Does Cable TV Need More Regulation?

December 7, 1990

Report Outline
Special Focus


The dream of a “wired nation” linked by cable television is edging ever closer to reality. In the past decade alone, the number of cable TV systems more than doubled, and the number of cable subscribers nearly tripled. Industry analysts say prospects are bright for significant additional growth. Nonetheless, cable operators are in no mood for celebrating. For the second consecutive year, they are preparing to fight efforts in Congress to bring cable systems under more stringent regulation. And all the while, rival technologies that could impede cable TV expansion loom larger on the horizon.

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Few American industries fared better during the booming 1980s than cable television. Long viewed as a poor relation of broadcast television, cable closed the decade in a position of near-parity with its rival.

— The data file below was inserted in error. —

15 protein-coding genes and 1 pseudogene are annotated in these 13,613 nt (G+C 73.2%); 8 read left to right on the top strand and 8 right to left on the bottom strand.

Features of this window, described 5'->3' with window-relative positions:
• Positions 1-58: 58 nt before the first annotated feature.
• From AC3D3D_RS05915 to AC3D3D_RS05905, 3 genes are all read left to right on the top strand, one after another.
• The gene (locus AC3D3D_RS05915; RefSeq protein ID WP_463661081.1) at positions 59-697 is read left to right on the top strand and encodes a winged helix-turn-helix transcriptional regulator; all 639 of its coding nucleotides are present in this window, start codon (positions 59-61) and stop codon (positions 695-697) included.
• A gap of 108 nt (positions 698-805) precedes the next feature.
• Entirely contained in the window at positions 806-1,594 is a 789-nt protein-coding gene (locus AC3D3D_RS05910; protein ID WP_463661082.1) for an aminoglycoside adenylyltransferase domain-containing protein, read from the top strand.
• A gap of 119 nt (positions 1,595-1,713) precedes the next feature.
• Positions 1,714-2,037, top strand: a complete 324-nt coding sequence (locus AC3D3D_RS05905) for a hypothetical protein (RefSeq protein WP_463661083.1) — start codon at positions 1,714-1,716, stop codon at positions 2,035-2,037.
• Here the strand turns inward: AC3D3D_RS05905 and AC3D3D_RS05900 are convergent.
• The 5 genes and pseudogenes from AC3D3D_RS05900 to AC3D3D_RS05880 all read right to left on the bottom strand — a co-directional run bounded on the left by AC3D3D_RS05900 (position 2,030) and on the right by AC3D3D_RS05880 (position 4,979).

The figures speak for themselves. According to the National Cable Television Association (NCTA), the industry's trade group, cable systems nationwide increased from 4,225 in 1980 to 9,050 in 1989. Over the same period, subscribers to basic cable service rose from 17.7 million to 52.6 million, while the proportion of American households receiving basic cable increased from 22.6 percent in 1980 to 57.1 percent in 1989.

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Telecommunications and Wireless Technologies